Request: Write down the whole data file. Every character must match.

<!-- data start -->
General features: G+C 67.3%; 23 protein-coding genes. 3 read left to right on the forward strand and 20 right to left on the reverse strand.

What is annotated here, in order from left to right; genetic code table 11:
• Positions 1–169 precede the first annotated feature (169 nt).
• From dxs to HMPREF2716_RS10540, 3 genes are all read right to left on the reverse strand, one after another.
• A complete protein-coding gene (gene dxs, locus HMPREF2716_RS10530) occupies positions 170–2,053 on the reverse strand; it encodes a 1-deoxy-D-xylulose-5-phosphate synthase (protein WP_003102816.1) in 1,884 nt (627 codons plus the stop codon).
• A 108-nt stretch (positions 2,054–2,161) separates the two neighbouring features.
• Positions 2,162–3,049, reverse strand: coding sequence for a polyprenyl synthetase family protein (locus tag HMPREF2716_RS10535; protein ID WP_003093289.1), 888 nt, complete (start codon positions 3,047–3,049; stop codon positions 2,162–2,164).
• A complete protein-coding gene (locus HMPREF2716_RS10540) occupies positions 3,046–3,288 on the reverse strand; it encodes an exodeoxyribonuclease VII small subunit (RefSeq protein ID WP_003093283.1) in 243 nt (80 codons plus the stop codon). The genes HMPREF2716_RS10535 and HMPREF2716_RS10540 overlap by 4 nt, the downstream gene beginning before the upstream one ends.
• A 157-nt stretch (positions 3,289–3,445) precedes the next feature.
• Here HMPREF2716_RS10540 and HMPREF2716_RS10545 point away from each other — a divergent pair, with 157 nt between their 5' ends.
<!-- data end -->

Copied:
General features: G+C 67.3%; 23 protein-coding genes. 3 read left to right on the forward strand and 20 right to left on the reverse strand.

What is annotated here, in order from left to right; genetic code table 11:
• Positions 1–169 precede the first annotated feature (169 nt).
• From dxs to HMPREF2716_RS10540, 3 genes are all read right to left on the reverse strand, one after another.
• A complete protein-coding gene (gene dxs, locus HMPREF2716_RS10530) occupies positions 170–2,053 on the reverse strand; it encodes a 1-deoxy-D-xylulose-5-phosphate synthase (protein WP_003102816.1) in 1,884 nt (627 codons plus the stop codon).
• A 108-nt stretch (positions 2,054–2,161) separates the two neighbouring features.
• Positions 2,162–3,049, reverse strand: coding sequence for a polyprenyl synthetase family protein (locus tag HMPREF2716_RS10535; protein ID WP_003093289.1), 888 nt, complete (start codon positions 3,047–3,049; stop codon positions 2,162–2,164).
• A complete protein-coding gene (locus HMPREF2716_RS10540) occupies positions 3,046–3,288 on the reverse strand; it encodes an exodeoxyribonuclease VII small subunit (RefSeq protein ID WP_003093283.1) in 243 nt (80 codons plus the stop codon). The genes HMPREF2716_RS10535 and HMPREF2716_RS10540 overlap by 4 nt, the downstream gene beginning before the upstream one ends.
• A 157-nt stretch (positions 3,289–3,445) precedes the next feature.
• Here HMPREF2716_RS10540 and HMPREF2716_RS10545 point away from each other — a divergent pair, with 157 nt between their 5' ends.